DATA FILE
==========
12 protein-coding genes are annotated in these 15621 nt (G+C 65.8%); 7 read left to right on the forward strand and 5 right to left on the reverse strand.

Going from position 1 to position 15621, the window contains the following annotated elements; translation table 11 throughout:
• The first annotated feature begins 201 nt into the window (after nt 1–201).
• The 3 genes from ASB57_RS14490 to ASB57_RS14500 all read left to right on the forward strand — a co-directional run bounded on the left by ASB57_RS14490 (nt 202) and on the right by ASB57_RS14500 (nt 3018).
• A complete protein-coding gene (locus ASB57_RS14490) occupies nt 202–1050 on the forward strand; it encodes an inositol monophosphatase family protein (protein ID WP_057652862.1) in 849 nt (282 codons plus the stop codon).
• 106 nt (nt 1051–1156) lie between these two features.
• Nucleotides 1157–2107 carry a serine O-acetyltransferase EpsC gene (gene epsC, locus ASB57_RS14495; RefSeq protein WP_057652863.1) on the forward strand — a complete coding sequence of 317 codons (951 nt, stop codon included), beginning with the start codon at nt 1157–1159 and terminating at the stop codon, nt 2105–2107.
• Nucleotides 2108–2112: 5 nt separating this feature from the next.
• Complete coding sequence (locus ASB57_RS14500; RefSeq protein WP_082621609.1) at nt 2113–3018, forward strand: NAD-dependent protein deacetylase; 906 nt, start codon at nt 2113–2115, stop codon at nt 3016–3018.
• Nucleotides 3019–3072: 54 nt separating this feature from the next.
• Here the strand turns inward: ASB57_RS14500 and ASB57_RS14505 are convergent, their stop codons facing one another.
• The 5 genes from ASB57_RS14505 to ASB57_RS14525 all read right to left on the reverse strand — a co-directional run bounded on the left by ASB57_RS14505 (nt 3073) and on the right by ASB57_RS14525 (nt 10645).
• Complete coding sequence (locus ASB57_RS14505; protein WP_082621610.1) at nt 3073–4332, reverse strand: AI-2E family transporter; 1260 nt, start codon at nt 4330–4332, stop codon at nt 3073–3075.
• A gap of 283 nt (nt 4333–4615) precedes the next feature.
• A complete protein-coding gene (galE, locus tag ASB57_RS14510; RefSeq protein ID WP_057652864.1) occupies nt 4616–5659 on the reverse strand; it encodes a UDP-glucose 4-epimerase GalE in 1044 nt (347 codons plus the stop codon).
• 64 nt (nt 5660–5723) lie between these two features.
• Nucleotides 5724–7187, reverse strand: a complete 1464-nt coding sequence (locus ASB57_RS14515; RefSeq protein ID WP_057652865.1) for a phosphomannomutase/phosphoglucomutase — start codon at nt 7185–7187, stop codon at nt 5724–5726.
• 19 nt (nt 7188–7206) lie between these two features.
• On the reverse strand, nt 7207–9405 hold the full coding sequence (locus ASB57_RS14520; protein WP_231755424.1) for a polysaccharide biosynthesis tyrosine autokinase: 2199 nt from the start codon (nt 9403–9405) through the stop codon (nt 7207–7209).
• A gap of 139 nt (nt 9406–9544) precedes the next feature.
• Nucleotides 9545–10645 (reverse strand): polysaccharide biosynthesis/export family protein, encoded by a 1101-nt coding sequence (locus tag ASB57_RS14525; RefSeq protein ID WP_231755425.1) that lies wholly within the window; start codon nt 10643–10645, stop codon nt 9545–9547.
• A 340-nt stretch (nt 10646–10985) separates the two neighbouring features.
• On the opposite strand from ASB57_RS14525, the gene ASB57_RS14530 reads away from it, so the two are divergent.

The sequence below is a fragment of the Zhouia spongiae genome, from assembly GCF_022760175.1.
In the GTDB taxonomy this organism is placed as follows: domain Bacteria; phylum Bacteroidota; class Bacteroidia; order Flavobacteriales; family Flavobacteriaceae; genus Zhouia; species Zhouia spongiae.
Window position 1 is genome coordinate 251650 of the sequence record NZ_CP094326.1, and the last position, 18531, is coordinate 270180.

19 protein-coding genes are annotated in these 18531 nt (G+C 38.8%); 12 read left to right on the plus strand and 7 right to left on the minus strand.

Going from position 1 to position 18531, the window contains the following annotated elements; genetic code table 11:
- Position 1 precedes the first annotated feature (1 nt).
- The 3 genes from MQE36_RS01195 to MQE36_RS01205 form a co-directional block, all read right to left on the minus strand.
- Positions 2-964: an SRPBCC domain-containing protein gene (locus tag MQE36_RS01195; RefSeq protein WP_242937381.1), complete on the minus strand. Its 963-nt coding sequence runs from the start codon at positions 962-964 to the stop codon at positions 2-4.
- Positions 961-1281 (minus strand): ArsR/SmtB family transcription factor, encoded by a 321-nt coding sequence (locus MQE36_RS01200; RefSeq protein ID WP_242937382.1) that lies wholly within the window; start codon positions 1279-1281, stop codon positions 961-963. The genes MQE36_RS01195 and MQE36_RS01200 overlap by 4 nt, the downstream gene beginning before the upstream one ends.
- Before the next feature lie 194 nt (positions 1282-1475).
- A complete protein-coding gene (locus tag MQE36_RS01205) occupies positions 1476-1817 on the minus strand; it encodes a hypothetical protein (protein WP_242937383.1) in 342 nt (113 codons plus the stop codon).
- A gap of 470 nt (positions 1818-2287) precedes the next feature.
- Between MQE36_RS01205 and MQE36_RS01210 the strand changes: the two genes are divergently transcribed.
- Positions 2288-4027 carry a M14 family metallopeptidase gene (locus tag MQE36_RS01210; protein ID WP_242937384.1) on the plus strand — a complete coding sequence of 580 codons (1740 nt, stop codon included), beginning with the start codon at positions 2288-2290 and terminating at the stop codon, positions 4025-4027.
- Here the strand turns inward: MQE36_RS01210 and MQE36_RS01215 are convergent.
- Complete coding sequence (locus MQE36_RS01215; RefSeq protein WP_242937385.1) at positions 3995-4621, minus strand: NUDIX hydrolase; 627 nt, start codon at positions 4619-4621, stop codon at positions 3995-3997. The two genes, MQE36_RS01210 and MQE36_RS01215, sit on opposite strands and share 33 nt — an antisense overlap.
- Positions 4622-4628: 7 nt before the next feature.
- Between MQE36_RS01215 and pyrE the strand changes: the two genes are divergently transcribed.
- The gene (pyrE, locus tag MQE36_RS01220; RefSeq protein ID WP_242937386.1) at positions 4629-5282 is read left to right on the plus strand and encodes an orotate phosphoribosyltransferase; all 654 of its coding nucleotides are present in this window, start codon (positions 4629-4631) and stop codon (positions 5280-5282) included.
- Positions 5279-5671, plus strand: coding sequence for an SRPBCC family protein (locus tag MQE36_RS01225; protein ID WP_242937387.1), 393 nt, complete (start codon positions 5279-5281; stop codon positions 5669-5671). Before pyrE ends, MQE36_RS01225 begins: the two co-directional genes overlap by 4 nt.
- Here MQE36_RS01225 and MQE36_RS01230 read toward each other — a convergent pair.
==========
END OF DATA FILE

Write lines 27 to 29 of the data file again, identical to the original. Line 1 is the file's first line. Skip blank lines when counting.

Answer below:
19 protein-coding genes are annotated in these 18531 nt (G+C 38.8%); 12 read left to right on the plus strand and 7 right to left on the minus strand.

Going from position 1 to position 18531, the window contains the following annotated elements; genetic code table 11:
- Position 1 precedes the first annotated feature (1 nt).